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Testimony of James D. Staton on FY2014 Budget Implementation and Procurement Reform - January 22, 2014

Wednesday, January 22, 2014

Good afternoon, Chairman Mendelson and members of the Committee of the Whole. I am James D. Staton, Jr., the District’s Chief Procurement Officer and Director of the Office of Contracting and Procurement. I am here today to provide an update on the implementation of the fiscal year 2014 budget enhancement and the procurement reform initiative. I am joined today by Director Shawn Stokes of the Department of Human Resources, Phyllis Love from the Office of the City Administrator, who has been working closely with my office on procurement reform and members of my senior staff.

Following OCP’s oversight hearing in October, we reexamined our approach to determine how best to accelerate critical aspects of this undertaking, in a manner that would not sacrifice the quality of results or destabilize the organization. While there is still much to accomplish, I am pleased to report that we have made tangible progress, and that OCP will continue to work to realize the shared aspirations for an accountable, responsive, streamlined, and efficient procurement system for all District stakeholders.  

Recruitment and Staffing

In November, we established a partnership with the DC Department of Human Resources (DCHR) to help lead our recruiting and training efforts. To date, we have hired 24 new staff members, including seven supervisory contract specialists and seven contract specialists. Our new team members have a broad range of experience in public and private industry, each with strong knowledge of procurement. This group of staff has received orientation and training encompassing the laws, rules, and practices of District procurement. Recruitment is underway for the last procurement position; and we expect to finalize that hiring by February. With our additional procurement staff, OCP is able to improve workload distribution and complete staffing for our cluster-based procurement structure.  The additional personnel will enable OCP to give greater focus to each agency’s business model as procurements are developed. 

I would like to acknowledge the support of Director Stokes, the DCHR team, and the OCP Resource Management team in expediting the recruitment and hiring process. This was a substantial effort.

We are now jointly working to secure the employment of a Chief Learning Officer. Through an executive search firm, we have identified several strong candidates. Those interviews are in progress. We expect to have the successful candidate identified in February and on board by March.   As you know, the Chief Learning Officer will oversee the development and administration of comprehensive procurement training that addresses the needs of OCP and agency staff responsible for contracting. The Chief Learning Officer will manage the OCP training institute and administer a certification program for the District’s contracting staff under my authority.

Training and Certification Program

OCP has prepared a preliminary framework for the certification program, which is intended to provide a training series for contracting specialists, procurement professionals qualified for advanced responsibility, and senior managers that lead procurement teams to ensure that all purchasing staff under the authority of the Chief Procurement Officer are certified to fully execute procurements in the DC Government, pursuant to Section 206 of the Procurement Practices Reform Act of 2010 (PPRA). In addition to covering Title 27 DC Municipal Regulations, advanced procurement methods, and current processes and procedures, the three-tiered approach is expected to build competency at each stage of staff development.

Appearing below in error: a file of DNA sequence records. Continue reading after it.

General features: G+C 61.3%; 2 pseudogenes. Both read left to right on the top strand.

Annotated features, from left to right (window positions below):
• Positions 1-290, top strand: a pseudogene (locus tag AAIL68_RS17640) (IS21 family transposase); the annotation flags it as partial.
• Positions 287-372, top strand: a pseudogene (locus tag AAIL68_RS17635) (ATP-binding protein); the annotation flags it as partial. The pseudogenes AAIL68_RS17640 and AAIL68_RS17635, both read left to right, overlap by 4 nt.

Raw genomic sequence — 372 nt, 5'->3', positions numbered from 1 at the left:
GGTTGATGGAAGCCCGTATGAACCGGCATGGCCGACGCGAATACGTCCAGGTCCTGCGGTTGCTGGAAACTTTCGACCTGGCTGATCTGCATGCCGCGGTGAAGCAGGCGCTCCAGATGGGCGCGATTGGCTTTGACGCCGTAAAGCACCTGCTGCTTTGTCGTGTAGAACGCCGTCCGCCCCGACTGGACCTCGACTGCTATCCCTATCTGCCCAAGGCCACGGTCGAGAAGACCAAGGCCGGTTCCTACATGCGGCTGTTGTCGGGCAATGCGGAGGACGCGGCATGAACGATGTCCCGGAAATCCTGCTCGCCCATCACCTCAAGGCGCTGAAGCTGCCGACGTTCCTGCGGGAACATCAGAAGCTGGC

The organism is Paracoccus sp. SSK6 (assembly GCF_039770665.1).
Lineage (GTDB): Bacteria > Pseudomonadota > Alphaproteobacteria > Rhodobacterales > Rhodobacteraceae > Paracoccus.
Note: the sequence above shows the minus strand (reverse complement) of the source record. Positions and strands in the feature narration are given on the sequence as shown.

• Tier I - Certified Contracting Specialist (CCS)

Approximately 80% of the requisitions annually received by OCP are for goods and services under $100,000.  Tier I of the program introduces attendees to DC procurement rules, laws and policies.  This tier provides a more standardized, step-by-step approach for processing procurements, and covers the issues and the methods most commonly used for small purchases.  

  • Tier II – Certified Associate Contracting Officers (CACO)

Tier II is designed for the experienced contract specialist and covers all procurement types, laws, rules and policies for purchases over $100,000.  During the Tier II training, staff will build competency in processing advanced procurements, including statement of work evaluation and refinement, cost and price analysis, bid evaluation management, and contract administration.  Successful accomplishment of Tier II skills will be a prerequisite for delegations.

  • Tier III – Certified Senior Contracting Officer (CSCO)

Tier III is designed to train and prepare senior staff to lead major, large, and complex procurements as projects, with oversight for effective management throughout the procurement lifecycle. Tier III training is also designed to enhance the analytical skills of procurement managers.

To move the OCP certification program planning to training design, DCHR has identified a partner who can assist with directing the review and refinement of program goals; examination of national procurement certification standards; and identification of an academic partner to take lead responsibility for certification program design and curriculum development.